Showcasing unique theater costumes from the collections of the National Museum of the Czech Republic and the Metropolitan Opera and much more, the exhibition presents famous Czech singers from the beginning of the 20th century until the present day. During their careers, these singers performed in one of the world’s most prestigious opera houses, The Metropolitan Opera, and were often instrumental in the performances of important Czech operas.

Using authentic photographs, and, most of all, original costumes from the collections of the National Museum of the Czech Republic and the Metropolitan Opera, visitors to the Gallery of the Czech Center New York have the opportunity to get to know the art, achievements and roles of Emmy Destinn, Maria Jeritza, Maria Müller, Jarmila Novotná, Ludmila Dvořáková, Eva Randová, Gabriela Beňačková, Eva Urbanová and, most recently, Magdalena Kožená.

The exhibits include Emmy Destinn’s costumes in which she appeared during her tenure at the Metropolitan Opera: as Alice Ford in Verdi’s Falstaff (1909) and Aida in Verdi’s eponymous opera, which happened to have been Destinn’s debut at the Met in 1908. Visitors will also enjoy imitation jewelry for her Pamina costume from Mozart’s The Magic Flute. Owned by the singer and originally intended for the role of Aida performed at the court opera in Berlin, the unique accessories were used by Destinn in other opera productions as well. The Metropolitan Opera Archive provided the costume of Maria Jeritza from Puccini’s Turandot (1926) as well as costumes of Mařenka (B. Smetana: The Bartered Bride, 1941) and Violetta (G. Verdi: La traviata, 1940) worn by Jarmila Novotná. The exhibition also include video interviews with contemporary Czech female singers, archival images from the collections of the Czech National Film Archive as well as accompanying texts with reproductions of period photographs.

Some of the opera singers, whose costumes and accessories are on display, performed at the Metropolitan Opera in the first productions of important Czech operas, including Emmy Destinn, who performed at the Met under the baton of Gustav Mahler as the very first Mařenka in Smetana’s The Bartered Bride (1909), or Maria Jeritza, who appeared in the American premiere of Janáček’s Jenůfa (1924) and was the first in the history of this opera house to star as Puccini’s Turandot (1926). During her tenure at the Met, she played 20 roles in a total of 345 performances. In addition to New York and Vienna, she performed on numerous stages around the world in the course of her career, including Prague, London, France, Sweden, Denmark, Hungary, Russia and other countries. Thanks to her powerful voice, she was nicknamed the “Moravian Thunder”.

Emmy Destinn, mentioned above, was another Puccini singer, having played the lead role in the world premiere of his opera La Fanciulla del West (1910) alongside Enrico Caruso. Emmy Destinn was a prima donna of the Deutsche Oper Berlin, where she appeared in fifty roles over the course of ten years. She also gave concerts in Czechoslovakia, the UK and Yugoslavia.

Maria Müller starred in the lead role in the premiere of Jaromír Weinberger’s Czech opera Švanda the Bagpiper (1931) and also appeared in several other world opera premieres at the Met. Another important singer was Jarmila Novotná, who had her own costume made for her performances as Violetta in Verdi’s La traviata (1940) at the Prague salon of Hana Podolská. She also enjoyed success as a film actress and published her memoirs towards the end of her life.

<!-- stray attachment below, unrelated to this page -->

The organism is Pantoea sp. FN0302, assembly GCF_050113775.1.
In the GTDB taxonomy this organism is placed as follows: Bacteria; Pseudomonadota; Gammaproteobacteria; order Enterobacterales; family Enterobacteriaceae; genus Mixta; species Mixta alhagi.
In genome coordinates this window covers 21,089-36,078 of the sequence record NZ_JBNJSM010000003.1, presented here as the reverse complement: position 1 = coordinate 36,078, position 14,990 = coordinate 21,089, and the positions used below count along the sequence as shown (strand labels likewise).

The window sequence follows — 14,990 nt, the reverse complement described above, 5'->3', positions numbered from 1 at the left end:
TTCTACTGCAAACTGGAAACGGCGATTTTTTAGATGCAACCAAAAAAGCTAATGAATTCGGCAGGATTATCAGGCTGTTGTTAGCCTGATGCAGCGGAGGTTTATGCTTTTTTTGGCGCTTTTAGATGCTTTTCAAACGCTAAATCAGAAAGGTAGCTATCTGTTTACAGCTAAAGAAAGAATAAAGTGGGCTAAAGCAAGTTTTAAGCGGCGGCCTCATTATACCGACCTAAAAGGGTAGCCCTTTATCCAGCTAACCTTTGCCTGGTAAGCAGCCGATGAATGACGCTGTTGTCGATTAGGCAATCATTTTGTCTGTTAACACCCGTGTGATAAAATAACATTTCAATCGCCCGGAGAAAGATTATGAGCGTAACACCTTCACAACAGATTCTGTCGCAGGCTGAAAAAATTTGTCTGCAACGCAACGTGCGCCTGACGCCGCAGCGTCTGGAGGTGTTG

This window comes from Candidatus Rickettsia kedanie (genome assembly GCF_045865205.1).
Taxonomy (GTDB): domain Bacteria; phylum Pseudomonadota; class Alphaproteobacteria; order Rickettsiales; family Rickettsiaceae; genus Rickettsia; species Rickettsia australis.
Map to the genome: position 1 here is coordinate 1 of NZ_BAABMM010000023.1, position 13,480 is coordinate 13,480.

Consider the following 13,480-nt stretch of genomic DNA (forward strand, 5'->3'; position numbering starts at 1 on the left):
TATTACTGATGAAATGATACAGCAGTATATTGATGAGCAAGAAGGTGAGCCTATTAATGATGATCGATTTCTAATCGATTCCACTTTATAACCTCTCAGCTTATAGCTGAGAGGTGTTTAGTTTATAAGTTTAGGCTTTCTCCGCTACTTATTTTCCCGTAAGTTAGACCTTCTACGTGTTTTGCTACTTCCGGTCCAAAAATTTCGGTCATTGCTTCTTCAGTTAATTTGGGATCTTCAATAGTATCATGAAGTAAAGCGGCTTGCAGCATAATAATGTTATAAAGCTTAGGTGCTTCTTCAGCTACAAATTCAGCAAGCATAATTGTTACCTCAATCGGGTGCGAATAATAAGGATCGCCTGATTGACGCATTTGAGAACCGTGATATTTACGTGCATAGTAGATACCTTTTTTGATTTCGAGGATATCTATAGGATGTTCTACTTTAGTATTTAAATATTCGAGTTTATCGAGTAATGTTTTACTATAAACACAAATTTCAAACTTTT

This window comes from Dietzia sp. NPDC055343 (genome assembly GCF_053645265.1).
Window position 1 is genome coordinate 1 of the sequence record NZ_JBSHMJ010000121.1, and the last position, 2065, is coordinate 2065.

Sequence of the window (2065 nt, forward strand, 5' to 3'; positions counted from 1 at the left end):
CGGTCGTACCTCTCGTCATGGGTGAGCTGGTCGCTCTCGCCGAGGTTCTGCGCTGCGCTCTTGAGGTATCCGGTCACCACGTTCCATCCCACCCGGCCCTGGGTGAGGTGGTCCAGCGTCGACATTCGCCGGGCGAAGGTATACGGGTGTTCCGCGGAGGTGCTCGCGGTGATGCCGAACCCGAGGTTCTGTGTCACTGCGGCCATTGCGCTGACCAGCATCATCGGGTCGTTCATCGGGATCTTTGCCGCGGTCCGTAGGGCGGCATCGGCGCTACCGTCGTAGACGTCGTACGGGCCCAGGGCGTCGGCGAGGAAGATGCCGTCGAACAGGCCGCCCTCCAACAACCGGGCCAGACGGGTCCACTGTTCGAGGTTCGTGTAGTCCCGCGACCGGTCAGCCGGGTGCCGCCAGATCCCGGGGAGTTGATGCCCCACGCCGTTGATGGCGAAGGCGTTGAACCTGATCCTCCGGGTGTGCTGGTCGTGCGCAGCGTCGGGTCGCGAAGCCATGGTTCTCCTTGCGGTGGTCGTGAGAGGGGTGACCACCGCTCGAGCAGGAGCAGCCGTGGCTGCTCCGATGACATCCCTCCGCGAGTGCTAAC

Gabriela Beňačková, the first performer of Dvořák’s Rusalka (1993), and also the first Janáček’s Káťa Kabanová on this stage (1991), is another prominent singer. In 1999, she ended up having a total of 39 Met performances under her belt and was inducted into the Czech National Theater Hall of Fame in 2017.

Among the female singers currently active, Eva Urbanová performed at the Metropolitan Opera, as, among others, the Foreign Princess in Dvořák’s Rusalka (2004), and most recently Magdalena Kožená as Varvara in Káťa Kabanová (2004). Several Czech female singers performed at the Met before the fall of the Iron Curtain: Ludmila Dvořáková in the 1960s in predominantly Wagnerian roles, and Eva Randová in the 1980s and late 1990s, who starred not only in Wagner’s operas, but also as Janáček’s Kabanicha (1999). The singers performed under the baton of renowned conductors including Gustav Mahler, Arturo Toscanini, Artur Bodanzky, Bruno Walter, Sir Charles Mackerras, James Levine, Jiří Bělohlávek and Sir Simon Rattle. Their singing partners included the equally well-known likes of Enrico Caruso, Karel Burian, Leo Slezak, Pavel Ludikar, Leonie Rysanek and Karita Mattila.

The Metropolitan Opera was founded in 1883 as an alternative to the already existing Opera Music House. With a capacity of 3,800, it is one of the largest opera houses in the world. Run by a non-profit organization supported by prominent personalities, it presents around 220 performances every year, mainly classical operas by major composers with the biggest opera stars and spectacular sets and production designs.

Metropolitan Opera performances have been broadcast live on radio since 1931, on television since 1977, and, in recent years, also in cinemas around the world.

The Czech Prima Donnas at the Met Opera exhibition will be on view at the Gallery of the Czech Center New York until June 23.